You are currently viewing Stigma surrounding epilepsy patients
GRACE Chibale (right) with Kitwe district mental health officer Chansa Chiyenge at the commemoration of World Epilepsy Day.

Stigma surrounding epilepsy patients

EPILEPSY patients in communities are usually stigmatised because of the myths surrounding the ailment.

The patients usually face stigma at work places, schools and even in communities, where people shun socialising with them for fear of contracting the disease.
Epilepsy is a neurological disorder, which results in patients having sudden convulsions or loss of consciousness.
The convulsions are a result of a sudden flow of electric activities in the brain, which results in the patient being unresponsive to instruction.
However, there are so many myths surrounding the disease, which has resulted in patients being stigmatised.
Some people in communities believe that epilepsy is an airborne disease, which can be transmitted by breathing the same air with a person who is having convulsions.
Most employers also shun employing people that are epileptic because they perceive them to be unproductive.
This usually affect the social well-being of the patients, who usually do not enjoy the freedom of association.
Grace Chibale, 39, of Buchi Township in Kitwe feels there is need to sensitise people in communities on the disease to reduce stigma.
Ms Chibale said she only discovered that she had the ailment in 2012, after she was admitted for a minor illness.
Ms Chibale, who has lived with the ailment for five years now recalls how her husband abandoned her for fear that he could contract the disease when she started having convulsions.
“I reached a point in my life were I thought of giving up because the only man that was supposed to stand by my side left me when I needed him the most. My husband thought he could get the disease through physical contact,” she said.
Ms Chibale said when her husband left her, she almost gave up on life such that she stopped adhering to the doctor’s prescription on how she was supposed to take her drugs.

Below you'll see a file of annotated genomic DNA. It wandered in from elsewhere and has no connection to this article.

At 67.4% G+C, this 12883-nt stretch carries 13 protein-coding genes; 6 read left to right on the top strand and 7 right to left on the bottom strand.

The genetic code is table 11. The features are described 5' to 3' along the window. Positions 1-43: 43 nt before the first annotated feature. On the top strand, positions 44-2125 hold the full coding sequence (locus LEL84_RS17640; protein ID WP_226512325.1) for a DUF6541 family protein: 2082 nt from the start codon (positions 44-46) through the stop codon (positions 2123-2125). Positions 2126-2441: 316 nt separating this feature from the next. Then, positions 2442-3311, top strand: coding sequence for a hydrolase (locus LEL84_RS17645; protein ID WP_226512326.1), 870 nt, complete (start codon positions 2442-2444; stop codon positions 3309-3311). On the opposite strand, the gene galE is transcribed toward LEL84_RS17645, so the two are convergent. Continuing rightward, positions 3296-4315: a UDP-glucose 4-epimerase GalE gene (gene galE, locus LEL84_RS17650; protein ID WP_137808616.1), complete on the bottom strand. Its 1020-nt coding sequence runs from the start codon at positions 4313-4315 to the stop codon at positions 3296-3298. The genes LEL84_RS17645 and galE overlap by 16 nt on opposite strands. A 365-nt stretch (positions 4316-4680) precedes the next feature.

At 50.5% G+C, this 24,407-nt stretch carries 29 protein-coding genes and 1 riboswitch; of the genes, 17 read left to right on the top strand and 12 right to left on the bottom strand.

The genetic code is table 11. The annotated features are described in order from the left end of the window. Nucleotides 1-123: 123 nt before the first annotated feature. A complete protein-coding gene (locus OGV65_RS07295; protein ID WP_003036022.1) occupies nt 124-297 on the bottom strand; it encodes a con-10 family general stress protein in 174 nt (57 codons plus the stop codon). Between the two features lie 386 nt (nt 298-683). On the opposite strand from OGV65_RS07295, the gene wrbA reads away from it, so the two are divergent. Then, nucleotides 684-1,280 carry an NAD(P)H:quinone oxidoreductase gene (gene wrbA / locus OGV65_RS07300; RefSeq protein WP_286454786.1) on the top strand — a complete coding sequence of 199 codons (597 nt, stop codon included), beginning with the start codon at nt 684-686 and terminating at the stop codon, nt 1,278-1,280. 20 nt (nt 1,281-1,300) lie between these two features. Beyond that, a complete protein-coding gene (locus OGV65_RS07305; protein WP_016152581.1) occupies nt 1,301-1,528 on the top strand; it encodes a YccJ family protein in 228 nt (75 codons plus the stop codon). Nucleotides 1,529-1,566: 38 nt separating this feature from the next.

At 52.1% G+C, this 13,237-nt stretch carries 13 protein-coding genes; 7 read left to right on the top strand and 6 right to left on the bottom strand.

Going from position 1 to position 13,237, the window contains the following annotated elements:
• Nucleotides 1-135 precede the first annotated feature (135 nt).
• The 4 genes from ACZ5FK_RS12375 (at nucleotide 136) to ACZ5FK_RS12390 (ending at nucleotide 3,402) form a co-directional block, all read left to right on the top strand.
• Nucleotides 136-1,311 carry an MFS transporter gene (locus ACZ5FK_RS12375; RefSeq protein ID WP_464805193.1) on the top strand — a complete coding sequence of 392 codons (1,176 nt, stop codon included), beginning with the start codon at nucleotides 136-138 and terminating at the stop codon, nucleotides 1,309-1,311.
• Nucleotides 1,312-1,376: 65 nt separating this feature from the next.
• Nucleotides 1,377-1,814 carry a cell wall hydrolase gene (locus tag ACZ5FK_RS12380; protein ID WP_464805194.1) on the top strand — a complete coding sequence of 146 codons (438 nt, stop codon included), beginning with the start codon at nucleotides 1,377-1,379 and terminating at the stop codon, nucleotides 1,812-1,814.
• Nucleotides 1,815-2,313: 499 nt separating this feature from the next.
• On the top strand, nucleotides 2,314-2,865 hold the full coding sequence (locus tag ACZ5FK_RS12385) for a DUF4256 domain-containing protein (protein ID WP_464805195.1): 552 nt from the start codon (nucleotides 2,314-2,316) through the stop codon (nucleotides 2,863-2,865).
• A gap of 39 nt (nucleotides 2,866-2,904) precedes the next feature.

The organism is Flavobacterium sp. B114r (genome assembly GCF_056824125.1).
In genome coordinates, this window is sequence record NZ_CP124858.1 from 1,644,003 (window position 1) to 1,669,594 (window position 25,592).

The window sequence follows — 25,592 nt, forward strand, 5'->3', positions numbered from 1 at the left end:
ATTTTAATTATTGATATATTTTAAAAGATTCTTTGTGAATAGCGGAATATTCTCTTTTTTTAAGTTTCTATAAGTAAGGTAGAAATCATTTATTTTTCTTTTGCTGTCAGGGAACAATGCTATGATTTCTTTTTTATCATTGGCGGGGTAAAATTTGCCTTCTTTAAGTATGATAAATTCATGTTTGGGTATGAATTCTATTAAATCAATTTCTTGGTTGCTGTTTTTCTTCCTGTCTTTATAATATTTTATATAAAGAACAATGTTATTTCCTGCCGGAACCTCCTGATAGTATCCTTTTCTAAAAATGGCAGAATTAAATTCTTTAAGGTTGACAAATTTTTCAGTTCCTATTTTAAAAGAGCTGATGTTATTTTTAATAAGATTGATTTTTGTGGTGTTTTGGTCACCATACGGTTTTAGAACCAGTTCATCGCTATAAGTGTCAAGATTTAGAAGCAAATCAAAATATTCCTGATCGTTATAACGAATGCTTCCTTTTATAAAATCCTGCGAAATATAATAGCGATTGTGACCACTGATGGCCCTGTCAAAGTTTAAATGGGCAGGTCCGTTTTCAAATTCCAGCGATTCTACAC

She said her failure to follow the prescription caused her to be hospitalised for more than a month but that the time she spent in hospital made her realise how serious her condition was and the need to accept it.
Ms Chibale says since 2012, she has never been hospitalised for her ailment or experienced any seizures because she strictly follows her medication.
Epilepsy patients take drugs such as phenobarbitone, folic acid and other pain killers on a daily basis to prevent convulsions.
Ms Chibale advised epileptic people not to feel shy about their ailment but to come out in the open and seek medical treatment for them to live a healthy life.
James Chanda, 25, another epileptic person narrated how challenging his life has been because of the stigma surrounding the ailment.
“There is this myth about epilepsy that when you breathe the same air with the same person who is epileptic, then you can contract the disease. Such myths result in stigma,” he said.
Mr Chanda said people in communities usually shun helping epileptic patients when they experience convulsions for fear of contracting the disease, which they believe is airborne.
He said there is need to raise public awareness on the disease to help curb stigma.
Mr Chanda said people with epilepsy are also stigmatized when it comes to accessing job opportunities because most employers shun recruiting them for fear that they would be having convulsions every time.
He said epileptic patients normally have seizures once they stop taking their medication.
Mr Chanda said apart from stigma, epileptic patients also face challenges when it comes to accessing drugs in health institutions, which is normally in short supply.
He said drugs like phenobartitone fetch at a high price in drug stores, with K60 tablets costing K80.
Mr Chanda said the drug is important because it protects patients from having convulsions.
“We need to take these drugs on a daily basis and sometimes they are not available in clinics. Not everyone can afford to buy the drugs from the pharmacies because they are too expensive,” Mr Chanda said.
He appealed to the Government to consider allocating more funds towards the purchase of epileptic drugs in Government clinics and hospitals to make them easily accessible to the patients.
But Copperbelt medical officer Consity Mwale says there are several drugs that can be used to treat epilepsy.
He said the Ministry of health ensures that its pharmacies in health institutions are stocked with other substitute drugs, which can prevent convulsions whenever phenobarbitone is out of stock.
And Kitwe district mental health officer Chansa Chiyenge said the brain is an important organ in the body and that any injury to it often results in one having convulsions.
Mr Chiyenge said people that often abuse drugs and alcohol are prone to having the disease.
He also said the disease is manageable if one adheres to the prescriptions recommended by the doctor.
And KitweTeaching Hospital (KTH) senior medical superintendent Joseph Musowoya said the health institution records 1,837 new cases of epilepsy annually.
“These statistics clearly shows that a lot of people are grappling with the ailment,” he said.
He said there is need to raise public awareness on the disease for more people to come out in the open and seek treatment.